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In this interesting study, Jenny Edkins explores how we remember traumatic events such as wars, famines, genocides and terrorism, and questions the assumed role of commemorations as simply reinforcing state and nationhood. Taking examples from the World Wars, Vietnam, the Holocaust, Kosovo and September 11th, Edkins offers a thorough discussion of practices of memory such as memorials, museums, remembrance ceremonies, the diagnosis of post-traumatic stress and the act of bearing witness. She examines the implications of these commemorations in terms of language, political power, sovereignty and nationalism. She argues that some forms of remembering do not ignore the horror of what happened but rather use memory to promote change and to challenge the political systems that produced the violence of wars and genocides in the first place. This wide-ranging study embraces literature, history, politics and international relations, and makes a significant contribution to the study of memory.
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Warfare in the Western World, 1882-1975

Author: Jeremy Black

Publisher: Routledge

ISBN: 1317489748

Category: Religion

Page: 240

View: 8425

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In this companion volume to "Western Warfare, 1775-1882," Jeremy Black takes his analysis of modern warfare into the twentieth century. As before, a distinctive feature of the author's approach is the coverage of both land and naval warfare as well as conflict within the West and between Western and non-Western powers. Beginning with the British conquest of Egypt in 1882, this book goes on to examine the Spanish-American War of 1898, the Boer War and the Balkan conflicts leading to world war in 1914. A revisionist account of the First World War is followed by a discussion of Western expansionism in the period to 1936. Chapters on the interwar years and the Second World War lead on to a discussion of the retreat from empire and the advent of Cold War. The narrative closes with the end of the Vietnam War in 1975 and a discussion of the limitations of Western military technique, doctrine and technology. Throughout, the themes of military change and modernization are brought into sharp focus and the revolutionary characteristics of the machination of war in this period are questioned. Jeremy Black offers a new and challenging interpretation of modern warfare that will be required reading not only for students of military history but for all those interested in the impact of war in the making of the modern world.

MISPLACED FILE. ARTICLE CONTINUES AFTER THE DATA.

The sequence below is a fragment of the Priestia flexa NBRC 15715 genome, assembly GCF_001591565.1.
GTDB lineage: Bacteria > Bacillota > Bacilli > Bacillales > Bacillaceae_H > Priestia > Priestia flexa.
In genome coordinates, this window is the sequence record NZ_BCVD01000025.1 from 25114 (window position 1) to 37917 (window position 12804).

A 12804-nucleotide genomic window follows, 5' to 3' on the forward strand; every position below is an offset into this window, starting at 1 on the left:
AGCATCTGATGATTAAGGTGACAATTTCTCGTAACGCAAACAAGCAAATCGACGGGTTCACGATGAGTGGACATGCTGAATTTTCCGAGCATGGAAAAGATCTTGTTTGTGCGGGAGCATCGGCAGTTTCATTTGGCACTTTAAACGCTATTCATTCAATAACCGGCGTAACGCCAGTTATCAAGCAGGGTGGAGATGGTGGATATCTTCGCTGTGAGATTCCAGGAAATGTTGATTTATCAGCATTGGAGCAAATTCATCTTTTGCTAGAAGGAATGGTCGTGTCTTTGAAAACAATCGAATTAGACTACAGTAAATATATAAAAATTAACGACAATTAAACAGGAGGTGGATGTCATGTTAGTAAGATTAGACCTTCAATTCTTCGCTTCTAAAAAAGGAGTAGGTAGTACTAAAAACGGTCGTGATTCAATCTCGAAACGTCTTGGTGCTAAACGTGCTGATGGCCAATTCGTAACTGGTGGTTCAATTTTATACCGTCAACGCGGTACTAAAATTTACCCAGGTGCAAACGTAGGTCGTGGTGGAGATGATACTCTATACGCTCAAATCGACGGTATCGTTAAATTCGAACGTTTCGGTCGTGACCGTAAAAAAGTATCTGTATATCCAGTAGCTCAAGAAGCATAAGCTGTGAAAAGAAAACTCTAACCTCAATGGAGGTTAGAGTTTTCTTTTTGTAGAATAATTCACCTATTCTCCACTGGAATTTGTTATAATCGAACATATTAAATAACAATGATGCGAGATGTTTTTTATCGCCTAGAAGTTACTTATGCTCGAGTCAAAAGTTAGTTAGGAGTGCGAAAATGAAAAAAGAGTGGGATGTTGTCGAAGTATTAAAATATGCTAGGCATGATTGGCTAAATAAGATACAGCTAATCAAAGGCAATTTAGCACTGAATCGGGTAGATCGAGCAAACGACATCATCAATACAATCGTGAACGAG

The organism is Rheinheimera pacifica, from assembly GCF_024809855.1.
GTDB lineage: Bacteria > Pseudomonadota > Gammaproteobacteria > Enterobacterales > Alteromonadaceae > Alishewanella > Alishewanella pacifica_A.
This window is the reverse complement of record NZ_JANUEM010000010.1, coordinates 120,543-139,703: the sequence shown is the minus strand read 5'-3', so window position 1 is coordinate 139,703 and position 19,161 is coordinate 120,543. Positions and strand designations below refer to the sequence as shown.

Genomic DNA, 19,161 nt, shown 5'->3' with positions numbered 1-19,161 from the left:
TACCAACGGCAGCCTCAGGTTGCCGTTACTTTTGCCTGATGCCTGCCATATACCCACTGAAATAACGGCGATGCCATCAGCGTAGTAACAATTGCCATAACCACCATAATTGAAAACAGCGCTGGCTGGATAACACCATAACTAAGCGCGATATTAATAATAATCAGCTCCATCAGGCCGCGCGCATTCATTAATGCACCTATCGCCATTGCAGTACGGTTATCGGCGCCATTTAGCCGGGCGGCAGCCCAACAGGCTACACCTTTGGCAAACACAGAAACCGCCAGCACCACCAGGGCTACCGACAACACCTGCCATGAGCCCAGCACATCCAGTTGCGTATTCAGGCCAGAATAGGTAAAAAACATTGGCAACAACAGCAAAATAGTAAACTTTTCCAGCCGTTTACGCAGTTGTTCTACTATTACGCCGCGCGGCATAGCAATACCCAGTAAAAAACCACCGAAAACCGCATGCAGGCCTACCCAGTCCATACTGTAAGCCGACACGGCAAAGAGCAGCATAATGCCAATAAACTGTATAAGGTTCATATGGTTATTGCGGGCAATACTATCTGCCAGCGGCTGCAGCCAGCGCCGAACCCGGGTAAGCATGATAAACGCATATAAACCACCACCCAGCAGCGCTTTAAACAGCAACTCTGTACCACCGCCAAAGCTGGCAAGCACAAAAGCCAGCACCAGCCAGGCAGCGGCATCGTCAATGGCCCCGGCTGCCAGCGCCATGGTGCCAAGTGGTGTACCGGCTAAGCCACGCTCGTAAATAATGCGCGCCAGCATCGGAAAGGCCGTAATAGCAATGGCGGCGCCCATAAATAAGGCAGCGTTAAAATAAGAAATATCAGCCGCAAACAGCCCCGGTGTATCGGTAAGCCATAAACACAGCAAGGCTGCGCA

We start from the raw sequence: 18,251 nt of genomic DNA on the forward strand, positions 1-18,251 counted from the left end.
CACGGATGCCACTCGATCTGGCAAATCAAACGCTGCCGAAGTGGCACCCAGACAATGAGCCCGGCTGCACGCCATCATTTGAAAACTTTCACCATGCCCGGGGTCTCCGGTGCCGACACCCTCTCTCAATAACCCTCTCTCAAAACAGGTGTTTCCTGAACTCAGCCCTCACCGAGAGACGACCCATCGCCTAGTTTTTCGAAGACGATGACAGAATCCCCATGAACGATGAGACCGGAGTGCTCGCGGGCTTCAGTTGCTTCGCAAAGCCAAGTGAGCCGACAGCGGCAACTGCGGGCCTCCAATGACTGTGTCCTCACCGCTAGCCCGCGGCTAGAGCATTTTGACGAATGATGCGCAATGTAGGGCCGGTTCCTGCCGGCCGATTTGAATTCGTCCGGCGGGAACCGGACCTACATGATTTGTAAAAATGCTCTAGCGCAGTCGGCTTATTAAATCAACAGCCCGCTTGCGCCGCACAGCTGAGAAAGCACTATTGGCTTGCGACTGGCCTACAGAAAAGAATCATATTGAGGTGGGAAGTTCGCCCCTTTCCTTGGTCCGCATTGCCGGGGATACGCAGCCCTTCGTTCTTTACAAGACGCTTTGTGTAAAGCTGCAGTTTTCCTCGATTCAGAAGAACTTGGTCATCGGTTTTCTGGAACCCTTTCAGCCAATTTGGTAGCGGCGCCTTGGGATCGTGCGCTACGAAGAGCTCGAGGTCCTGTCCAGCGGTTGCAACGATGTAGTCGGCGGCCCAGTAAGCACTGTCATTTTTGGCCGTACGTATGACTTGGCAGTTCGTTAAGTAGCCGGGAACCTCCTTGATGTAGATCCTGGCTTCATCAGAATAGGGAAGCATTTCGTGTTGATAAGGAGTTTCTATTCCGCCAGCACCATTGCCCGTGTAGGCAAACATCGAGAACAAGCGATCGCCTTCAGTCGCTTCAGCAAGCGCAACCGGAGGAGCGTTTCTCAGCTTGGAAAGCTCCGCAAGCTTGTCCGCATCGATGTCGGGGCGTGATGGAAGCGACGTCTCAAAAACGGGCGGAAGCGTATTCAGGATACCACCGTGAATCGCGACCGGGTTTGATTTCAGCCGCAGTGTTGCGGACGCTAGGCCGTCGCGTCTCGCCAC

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The British Approach to Counterinsurgency

From Malaya and Northern Ireland to Iraq and Afghanistan

Author: P. Dixon

Publisher: Springer

ISBN: 1137284684